Teachers' Beliefs & Differentiated Instruction

Instructor: Natalie Boyd

Natalie is a teacher and holds an MA in English Education and is in progress on her PhD in psychology.

Everyone has beliefs about how the world works. But how do these belief systems impact the way teachers teach? In this lesson, we'll examine the impact that teacher mindset has on whether and how they differentiate instruction.


Xi is a teacher. She wants to help all of her students, but some just don't seem to get it. One of her colleagues has suggested that Xi try differentiating her lessons, but Xi isn't sure what that means.

Differentiation involves the way that teachers respond to the needs of all students. Generally, this is thought of as being about providing multiple access points, or ways of offering information, so that students with differing needs can learn and grow. It can also be thought of as meeting students where they are, no matter what their level is.

Differentiation can be influenced by teacher's attitudes and assumptions. To help Xi understand how her beliefs might guide her differentiated instruction, let's first look at what belief systems are and then at how they might influence differentiation.

Belief Systems

Before Xi can differentiate her lessons, she needs to understand how her beliefs might be preventing her from doing that already. Specifically, she needs to pay attention to her existing belief systems.

A belief system is a set of attitudes or views that are related to each other. These are also sometimes called mindsets. There are many different types of belief systems. One of the more famous ones comes from psychologist Carol Dweck. Dweck identified two major mindsets about intelligence. One mindset sees intelligence as a fixed entity, something you have or don't. The other views intelligence as being mutable, something people can incrementally grow through hard work.

These mindsets, or belief systems, involve several different beliefs that are interrelated. For example, students with a fixed mindset tend to believe that people are smart or not. They believe that failure proves that a person is not smart. Notice how these two opinions are linked to one another; that's what makes up a belief system. In contrast, students with a growth mindset believe that intelligence is something that can be cultivated and that failure is an opportunity for growth.

Mindsets can influence behaviors. As we saw, a student with a fixed mindset is likely to believe that failure proves that a person is not smart. Because of this, that student is likely to avoid challenges and situations that might cause him to fail. He will take the easiest route and play it safe. He'll also focus on the results of an academic endeavor, such as a grade or reward.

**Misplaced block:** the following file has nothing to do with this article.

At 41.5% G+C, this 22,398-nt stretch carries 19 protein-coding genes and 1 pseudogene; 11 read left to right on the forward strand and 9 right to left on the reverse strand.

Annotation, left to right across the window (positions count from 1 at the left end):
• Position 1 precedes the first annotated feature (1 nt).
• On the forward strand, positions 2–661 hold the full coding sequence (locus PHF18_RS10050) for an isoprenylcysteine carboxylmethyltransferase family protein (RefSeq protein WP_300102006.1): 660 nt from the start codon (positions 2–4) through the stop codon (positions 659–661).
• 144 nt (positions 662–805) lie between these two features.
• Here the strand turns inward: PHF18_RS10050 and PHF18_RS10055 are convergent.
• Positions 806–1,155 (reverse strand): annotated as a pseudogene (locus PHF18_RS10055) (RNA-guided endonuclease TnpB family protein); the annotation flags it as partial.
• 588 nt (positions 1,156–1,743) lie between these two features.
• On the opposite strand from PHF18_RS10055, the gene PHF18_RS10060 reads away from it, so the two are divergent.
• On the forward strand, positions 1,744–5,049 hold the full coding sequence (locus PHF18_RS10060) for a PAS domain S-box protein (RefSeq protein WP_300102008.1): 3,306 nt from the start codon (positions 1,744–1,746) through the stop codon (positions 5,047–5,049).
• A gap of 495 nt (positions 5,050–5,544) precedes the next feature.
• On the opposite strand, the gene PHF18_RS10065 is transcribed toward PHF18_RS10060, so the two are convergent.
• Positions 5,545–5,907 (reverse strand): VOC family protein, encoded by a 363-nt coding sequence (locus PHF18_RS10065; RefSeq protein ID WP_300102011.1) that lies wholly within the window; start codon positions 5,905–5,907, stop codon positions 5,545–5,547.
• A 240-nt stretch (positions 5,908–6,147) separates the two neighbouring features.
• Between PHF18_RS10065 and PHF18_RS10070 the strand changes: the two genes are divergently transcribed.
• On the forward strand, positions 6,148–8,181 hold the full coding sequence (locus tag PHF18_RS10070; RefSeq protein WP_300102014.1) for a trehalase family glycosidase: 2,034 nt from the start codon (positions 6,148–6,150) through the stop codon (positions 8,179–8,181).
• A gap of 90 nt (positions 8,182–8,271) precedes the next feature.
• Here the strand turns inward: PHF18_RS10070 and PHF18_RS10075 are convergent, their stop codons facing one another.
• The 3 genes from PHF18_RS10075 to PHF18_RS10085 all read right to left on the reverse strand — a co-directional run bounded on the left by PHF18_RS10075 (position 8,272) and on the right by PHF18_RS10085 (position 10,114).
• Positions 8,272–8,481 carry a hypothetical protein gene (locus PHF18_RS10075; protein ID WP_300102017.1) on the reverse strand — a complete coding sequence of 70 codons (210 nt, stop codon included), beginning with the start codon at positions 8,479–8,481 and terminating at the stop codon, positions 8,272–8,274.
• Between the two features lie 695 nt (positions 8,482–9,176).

In contrast, a student who believes that failure is an opportunity for growth will likely to seek challenges and focus on the process of an academic endeavor instead of the grade. In other words, a student's belief system (intelligence is fixed or not, failure should be avoided or approached) leads to behaviors (seeking the easy route or seeking challenges).

Teacher Beliefs & Differentiation

Xi understands how students' mindsets about intelligence can impact how they behave in school. After all, she sees students like this all the time. But what does Xi's belief systems have to do with differentiation?

Teachers' belief systems can impact whether and how they differentiate learning. Imagine that Xi had a fixed mindset. She would believe that students are either smart or not. Now imagine that one of Xi's students is not understanding the material as Xi presents it. In that case, Xi is likely to think, 'Oh, that kid's just not smart.' She's less likely to differentiate because if a student doesn't get it right away, it's a sign that they won't ever get it. To a teacher like that, differentiation doesn't make sense.

To unlock this lesson you must be a Study.com Member.
Create your account

Register to view this lesson

Are you a student or a teacher?

Unlock Your Education

See for yourself why 30 million people use Study.com

Become a Study.com member and start learning now.
Become a Member  Back
What teachers are saying about Study.com
Try it risk-free for 30 days

Earning College Credit

Did you know… We have over 200 college courses that prepare you to earn credit by exam that is accepted by over 1,500 colleges and universities. You can test out of the first two years of college and save thousands off your degree. Anyone can earn credit-by-exam regardless of age or education level.

To learn more, visit our Earning Credit Page

Transferring credit to the school of your choice

Not sure what college you want to attend yet? Study.com has thousands of articles about every imaginable degree, area of study and career path that can help you find the school that's right for you.

Create an account to start this course today
Try it risk-free for 30 days!
Create an account